fb-pixel Skip to main content
OP/EXTRA

Questions for the candidates: What’s your transportation priority?

Our regular Q & A series

Traffic is often heavy on 93 South approaching Boston.Wendy Maeda/Globe Staff

Transportation is a perennial issue in Massachusetts. Congestion is worsening, infrastructure is crumbling, and people in underserved neighborhoods need easier access to work. But funds are limited. We asked the gubernatorial candidates what their top-priority transportation project would be, should they win the election.

Here’s what they had to say.

Steve Grossman

Steve Grossman

@SteveGrossmanMA, State Treasurer, Democrat

My top priority continues to be fully funding and implementing the priorities outlined in “The Way Forward,” the ten-year program designed to transform our public transportation and infrastructure system: new rail cars for the MBTA, deferred maintenance, extending the Green Line to Somerville and Medford, modernizing South Station, South Coast Rail, enhanced rail service to Cape Cod and Western Massachusetts, and ensuring that our regional transit authorities (RTAs) are financially secure. All transportation investments must aim to reduce our carbon footprint, incentivize residents to maximize the use of public transportation, and create new transit-oriented multi-family housing. In addition to relying on the significant down payment made by the Legislature (including indexing the gas tax to inflation), which I support, as well as the transportation bond bill, I’m the only candidate for governor to advocate for using prospective revenue from Internet sales taxes to help fully fund this transformational agenda.”

Jeff McCormick

Jeff McCormick

@JMacForGov Venture Capitalist, Independent

Advertisement



My highest priority as Governor for transportation is to repair and modernize the current assets that we have. We have an extensive backlog of transportation fixes that need to be addressed before we take on more expansion that will drive up the overall long term maintenance costs. In addition, transportation funding needs to be equitable across the Commonwealth. Access to reliable 21st century transportation infrastructure will grow jobs and attract new companies to bring their business here. We need to think long term about the entire Commonwealth.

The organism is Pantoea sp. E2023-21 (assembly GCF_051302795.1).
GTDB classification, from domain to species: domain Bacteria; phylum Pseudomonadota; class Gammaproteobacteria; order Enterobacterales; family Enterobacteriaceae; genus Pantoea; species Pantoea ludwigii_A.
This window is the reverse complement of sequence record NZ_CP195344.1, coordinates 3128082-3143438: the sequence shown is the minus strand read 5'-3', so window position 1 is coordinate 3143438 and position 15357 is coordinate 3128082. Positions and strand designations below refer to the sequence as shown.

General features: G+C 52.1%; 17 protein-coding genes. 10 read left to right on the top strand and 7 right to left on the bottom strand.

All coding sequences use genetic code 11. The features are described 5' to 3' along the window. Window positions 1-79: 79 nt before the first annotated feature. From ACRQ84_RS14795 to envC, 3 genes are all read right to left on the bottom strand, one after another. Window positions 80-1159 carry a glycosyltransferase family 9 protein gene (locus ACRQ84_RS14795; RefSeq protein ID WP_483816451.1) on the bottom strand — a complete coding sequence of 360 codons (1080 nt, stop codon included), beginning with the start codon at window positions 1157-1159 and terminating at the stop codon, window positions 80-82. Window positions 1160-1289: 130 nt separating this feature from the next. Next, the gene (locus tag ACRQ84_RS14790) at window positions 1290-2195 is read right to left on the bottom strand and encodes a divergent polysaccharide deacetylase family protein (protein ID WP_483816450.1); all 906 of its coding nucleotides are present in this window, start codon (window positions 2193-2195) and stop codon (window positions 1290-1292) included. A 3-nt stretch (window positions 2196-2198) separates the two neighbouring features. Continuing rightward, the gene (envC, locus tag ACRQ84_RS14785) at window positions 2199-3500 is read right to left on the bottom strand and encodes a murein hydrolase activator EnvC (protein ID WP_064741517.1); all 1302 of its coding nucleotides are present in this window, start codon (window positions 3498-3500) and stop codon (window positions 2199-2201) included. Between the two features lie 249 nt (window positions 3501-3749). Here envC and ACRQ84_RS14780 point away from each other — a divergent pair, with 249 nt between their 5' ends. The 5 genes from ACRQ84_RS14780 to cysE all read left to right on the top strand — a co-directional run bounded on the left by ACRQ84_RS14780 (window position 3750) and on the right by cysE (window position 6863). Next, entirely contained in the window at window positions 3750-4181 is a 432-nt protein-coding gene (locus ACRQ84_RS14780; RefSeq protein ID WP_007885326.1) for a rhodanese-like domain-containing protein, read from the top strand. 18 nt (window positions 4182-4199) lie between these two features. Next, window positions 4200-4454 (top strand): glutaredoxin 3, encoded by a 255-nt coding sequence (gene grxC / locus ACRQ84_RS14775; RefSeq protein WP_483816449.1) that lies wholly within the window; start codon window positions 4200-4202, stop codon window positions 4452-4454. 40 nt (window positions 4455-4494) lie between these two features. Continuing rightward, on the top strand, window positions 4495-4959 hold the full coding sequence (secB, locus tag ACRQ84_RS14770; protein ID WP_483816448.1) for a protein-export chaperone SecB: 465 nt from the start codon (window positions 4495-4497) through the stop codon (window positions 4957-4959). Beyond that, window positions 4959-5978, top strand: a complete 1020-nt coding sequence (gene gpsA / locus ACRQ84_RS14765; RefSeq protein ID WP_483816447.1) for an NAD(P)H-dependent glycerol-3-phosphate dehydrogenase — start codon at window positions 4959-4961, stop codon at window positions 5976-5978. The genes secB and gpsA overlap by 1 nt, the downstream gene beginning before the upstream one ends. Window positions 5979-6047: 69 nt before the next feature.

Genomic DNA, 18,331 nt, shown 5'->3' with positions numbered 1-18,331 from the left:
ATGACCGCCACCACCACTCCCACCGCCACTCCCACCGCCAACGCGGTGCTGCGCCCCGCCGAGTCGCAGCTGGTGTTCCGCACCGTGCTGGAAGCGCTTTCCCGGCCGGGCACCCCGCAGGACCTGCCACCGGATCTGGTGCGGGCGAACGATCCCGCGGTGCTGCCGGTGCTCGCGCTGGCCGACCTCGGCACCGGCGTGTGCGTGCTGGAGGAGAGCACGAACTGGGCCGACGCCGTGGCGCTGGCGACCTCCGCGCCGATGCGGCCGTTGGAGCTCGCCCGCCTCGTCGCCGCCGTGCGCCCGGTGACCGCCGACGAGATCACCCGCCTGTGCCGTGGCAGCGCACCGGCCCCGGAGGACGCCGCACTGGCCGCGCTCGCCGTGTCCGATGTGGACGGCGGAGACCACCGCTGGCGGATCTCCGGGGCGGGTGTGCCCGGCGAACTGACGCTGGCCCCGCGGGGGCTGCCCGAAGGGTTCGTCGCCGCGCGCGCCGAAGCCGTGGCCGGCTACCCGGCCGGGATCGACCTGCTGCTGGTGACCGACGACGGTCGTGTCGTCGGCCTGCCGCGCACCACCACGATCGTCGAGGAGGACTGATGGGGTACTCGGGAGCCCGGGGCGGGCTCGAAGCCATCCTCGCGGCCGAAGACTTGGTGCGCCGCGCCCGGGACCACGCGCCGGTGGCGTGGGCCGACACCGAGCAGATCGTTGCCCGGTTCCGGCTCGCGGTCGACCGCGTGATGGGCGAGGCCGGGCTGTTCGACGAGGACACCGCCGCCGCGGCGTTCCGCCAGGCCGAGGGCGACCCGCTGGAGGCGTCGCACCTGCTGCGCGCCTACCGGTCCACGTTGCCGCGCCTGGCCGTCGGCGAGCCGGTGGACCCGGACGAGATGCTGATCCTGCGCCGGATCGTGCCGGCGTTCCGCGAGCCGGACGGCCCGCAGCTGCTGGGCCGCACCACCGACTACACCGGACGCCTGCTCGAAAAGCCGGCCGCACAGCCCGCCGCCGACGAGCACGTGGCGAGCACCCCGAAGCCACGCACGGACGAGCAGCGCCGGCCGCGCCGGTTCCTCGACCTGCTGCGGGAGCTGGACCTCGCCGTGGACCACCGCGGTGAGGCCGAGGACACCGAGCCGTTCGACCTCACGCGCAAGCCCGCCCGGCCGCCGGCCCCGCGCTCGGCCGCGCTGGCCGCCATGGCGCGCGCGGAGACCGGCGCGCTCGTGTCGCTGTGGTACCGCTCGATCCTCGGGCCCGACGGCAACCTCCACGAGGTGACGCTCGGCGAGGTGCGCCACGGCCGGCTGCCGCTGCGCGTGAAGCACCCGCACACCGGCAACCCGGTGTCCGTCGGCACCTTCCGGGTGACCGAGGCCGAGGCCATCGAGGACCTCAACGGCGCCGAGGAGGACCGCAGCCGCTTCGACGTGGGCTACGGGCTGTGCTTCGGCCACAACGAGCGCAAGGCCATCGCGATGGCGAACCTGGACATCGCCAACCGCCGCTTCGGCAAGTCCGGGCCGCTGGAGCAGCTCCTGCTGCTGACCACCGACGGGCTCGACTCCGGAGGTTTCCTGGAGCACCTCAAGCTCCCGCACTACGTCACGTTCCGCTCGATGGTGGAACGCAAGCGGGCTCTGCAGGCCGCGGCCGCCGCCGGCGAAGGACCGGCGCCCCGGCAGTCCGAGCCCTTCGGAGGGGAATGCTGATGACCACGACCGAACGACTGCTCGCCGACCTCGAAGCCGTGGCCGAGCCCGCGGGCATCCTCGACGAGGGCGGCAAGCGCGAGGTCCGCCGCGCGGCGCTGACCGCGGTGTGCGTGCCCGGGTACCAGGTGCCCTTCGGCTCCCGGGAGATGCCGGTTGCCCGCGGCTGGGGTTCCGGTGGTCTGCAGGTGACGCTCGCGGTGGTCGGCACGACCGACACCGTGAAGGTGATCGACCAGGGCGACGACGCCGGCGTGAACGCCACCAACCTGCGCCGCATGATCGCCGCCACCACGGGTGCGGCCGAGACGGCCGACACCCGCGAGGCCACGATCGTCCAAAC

Charlie Baker

Charlie Baker

@CharlieforGov, Former health insurance executive, Republican

Advertisement



Transportation in Massachusetts is an issue that needs addressing, but the solution to our challenges is not just to spend more and more money. Massachusetts needs to develop a strategic and comprehensive plan that looks at our transportation needs in the context of statewide and regional economic and community needs. We also need to consider cost savings and ways to achieve our objectives in more cost-effective ways. My biggest priority as governor will be bringing a cooperative (state, local and regional) approach to long-term strategic planning that addresses our present and future transportation needs, while protecting taxpayers.

Evan Falchuk

@EFalchuk, Health care entrepreneur, Independent

Scott Lively

Scott Lively

Pastor of Abiding Truth Ministries, Independent

Overcrowding in Mass. cities is a direct consequence of the globalist United Nations Agenda 21 project, which has been using land use policies and financial incentives to push humans out of the rural areas into the cities since 1992. Massachusetts has bought into Agenda 21 in a major way, though most citizens have never heard of it. I would reverse the Agenda 21 process and work to restore the model of environmentally-conscious self-sufficient agrarian farm-communities which New England was once known for, and which offer a substantially better and healthier way of life. This would alleviate the stress of overcrowding in the cities and restore struggling rural economies at the same time.

Mark Fisher

Mark Fisher

@markfisher2014, Small business owner, Republican

Maintaining and repairing our roads and bridges are what MA citizens expect their government to provide. I propose that we invest heavily in this area before we consider any new projects. Let’s stabilize our current infrastructure before we attempt to build on it. Once we get our roads and bridges back in shape and create a feasible program to maintain them going forward, then we can begin a discussion about future needs. Our current transportation needs are job number one! To fund the projects: President Kennedy reminded us, increased revenues come through a reduction in taxes. My proposals to reduce the sales and income taxes to 5 percent, as we were promised, will give citizens more money to stimulate the economy and increase state revenues. Additionally, my 4 point program to make MA business friendly will increase the pay rolls and further increase state revenues.

Advertisement



Martha Coakley

Martha Coakley

@Martha Coakley, Attorney General, Democrat

Our transportation infrastructure is critical to supporting our economy, creating jobs across the state and reducing our impact on the environment. Instead of focusing on one specific project, I would prioritize the regional projects that will ensure that every community of the Commonwealth has equal access to jobs and economic opportunity. Those include: South Coast Rail, the Urban Ring and the Knowledge Corridor rail line.